From John Steinbeck’s great novel, The Grapes of Wrath is the American classic portrait of The Great Depression. We follow the Joad family as they’re pushed out of their Oklahoma home and journey to California for a better future. Out there, mythic jobs are promised where they’ll be picking peaches and have enough money to eat well. The whole family climbs into an overloaded jalopy, looking like a tragic Beverly Hillbillies, but the journey is long and hard on all three generations. They’re pushed around, paid poorly and soon, the family starts to break apart.
At the core of the family unit is Tom (Henry Fonda, nominated for Best Actor), who’s just been released from prison and is lucky to have such a happy reunion with his family. Finding them in such dismal times is hard on him, but he quickly realizes he must help lead them. His mother, (Jane Darwell and Best Actress winner) is a resourceful second in command. She’s a moving, sympathetic character as she tries to take care of hungry children, both young and grown, as well as the frail grandparents.
No one is spared the hardships of The Great Depression. Children go hungry and stand around wherever anyone is making food like begging dogs. Their parents never make enough and have to keep moving like gypsies. Pregnant women can’t find enough milk and the few men who brave enough to fight for justice, are cut down in their prime.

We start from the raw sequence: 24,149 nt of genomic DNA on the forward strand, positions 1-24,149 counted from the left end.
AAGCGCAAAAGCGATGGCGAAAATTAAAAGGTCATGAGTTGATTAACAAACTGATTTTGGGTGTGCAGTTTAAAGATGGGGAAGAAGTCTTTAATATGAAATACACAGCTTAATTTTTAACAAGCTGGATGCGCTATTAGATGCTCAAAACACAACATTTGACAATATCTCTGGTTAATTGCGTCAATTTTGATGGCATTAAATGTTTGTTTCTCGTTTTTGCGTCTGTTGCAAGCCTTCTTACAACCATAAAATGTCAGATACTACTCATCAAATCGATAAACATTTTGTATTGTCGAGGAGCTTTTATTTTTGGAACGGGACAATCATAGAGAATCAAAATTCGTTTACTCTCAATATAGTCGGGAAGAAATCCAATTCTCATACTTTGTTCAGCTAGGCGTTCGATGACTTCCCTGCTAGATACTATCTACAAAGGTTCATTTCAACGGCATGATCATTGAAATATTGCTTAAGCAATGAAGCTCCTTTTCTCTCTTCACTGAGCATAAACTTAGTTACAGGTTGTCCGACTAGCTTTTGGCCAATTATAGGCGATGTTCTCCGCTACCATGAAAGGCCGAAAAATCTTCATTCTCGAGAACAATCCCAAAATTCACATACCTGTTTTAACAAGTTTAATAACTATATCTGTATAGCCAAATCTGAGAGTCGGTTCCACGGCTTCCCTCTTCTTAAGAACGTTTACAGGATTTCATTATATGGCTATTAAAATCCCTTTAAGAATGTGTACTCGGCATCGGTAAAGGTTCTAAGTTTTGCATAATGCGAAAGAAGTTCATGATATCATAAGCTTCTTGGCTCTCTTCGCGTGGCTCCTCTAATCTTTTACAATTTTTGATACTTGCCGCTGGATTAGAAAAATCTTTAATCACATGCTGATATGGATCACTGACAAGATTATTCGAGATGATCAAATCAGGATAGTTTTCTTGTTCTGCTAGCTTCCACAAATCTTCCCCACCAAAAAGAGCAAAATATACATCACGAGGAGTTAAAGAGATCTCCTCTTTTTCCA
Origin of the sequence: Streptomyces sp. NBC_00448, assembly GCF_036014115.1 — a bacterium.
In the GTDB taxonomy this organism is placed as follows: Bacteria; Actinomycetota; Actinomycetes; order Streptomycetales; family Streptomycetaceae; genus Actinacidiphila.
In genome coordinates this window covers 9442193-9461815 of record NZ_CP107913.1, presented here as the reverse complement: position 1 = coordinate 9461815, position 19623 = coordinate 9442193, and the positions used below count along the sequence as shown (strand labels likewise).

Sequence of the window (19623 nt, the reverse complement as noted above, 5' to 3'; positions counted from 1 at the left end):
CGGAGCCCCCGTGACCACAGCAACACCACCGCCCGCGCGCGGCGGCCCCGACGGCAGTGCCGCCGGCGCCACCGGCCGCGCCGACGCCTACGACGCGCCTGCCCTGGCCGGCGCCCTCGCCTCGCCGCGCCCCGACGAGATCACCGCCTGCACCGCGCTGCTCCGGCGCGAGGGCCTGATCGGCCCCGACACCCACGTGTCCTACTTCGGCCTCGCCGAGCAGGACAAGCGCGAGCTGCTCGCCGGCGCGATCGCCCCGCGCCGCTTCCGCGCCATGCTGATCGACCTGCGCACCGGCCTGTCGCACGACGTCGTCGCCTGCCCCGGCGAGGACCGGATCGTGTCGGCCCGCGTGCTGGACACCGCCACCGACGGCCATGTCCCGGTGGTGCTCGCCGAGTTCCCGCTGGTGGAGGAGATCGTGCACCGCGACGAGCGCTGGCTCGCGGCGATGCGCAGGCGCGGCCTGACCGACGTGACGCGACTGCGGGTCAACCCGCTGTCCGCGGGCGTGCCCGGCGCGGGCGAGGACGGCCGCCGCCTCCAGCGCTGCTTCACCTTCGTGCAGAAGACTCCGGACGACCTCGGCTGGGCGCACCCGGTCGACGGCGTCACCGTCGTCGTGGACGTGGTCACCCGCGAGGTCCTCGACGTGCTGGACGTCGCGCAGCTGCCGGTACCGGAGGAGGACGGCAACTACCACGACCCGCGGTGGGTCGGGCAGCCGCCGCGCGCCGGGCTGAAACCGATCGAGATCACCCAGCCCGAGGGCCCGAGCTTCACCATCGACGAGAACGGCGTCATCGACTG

Usually, when people see an image from this film, they can immediately recognize it, not because of recognizable actors or scenes, but the unique lighting. John Ford’s technique here had been talked about for generations. He illuminates his characters in the dark, showing a wonderful, telling profile. It feels like moonlight at some points. The technique makes the dark scenes much more active and hides a lot less from the viewer.
This is the Great American Novel turned into the Great American Film. Some will find it depressing, long and boring. If you can’t handle being transported back to where your grandpa was a kid, in the dust with no iPhone, and need something light hearted but still looking for a bleak time, Up in the Air is a decent testimony to today’s economic downturn, but not nearly as intense or down hearted as Wrath. I’m not putting down Up in the Air; it deserves a lot of praise, but merely suggesting it as a stepping stone before you can successfully wrestle The Grapes of Wrath.
If you’re of mature and sound mind up for a serious classic that shouldn’t be overlooked, pick up The Grapes of Wrath. It’s likely you will find it a moving work of genius that brings faces and characters to the hardships we’ve only heard about and couldn’t imagine.
“Them Okies got no sense and no feeling. They ain’t human. Human being wouldn’t live the way they do. Human being couldn’t stand to be so miserable.”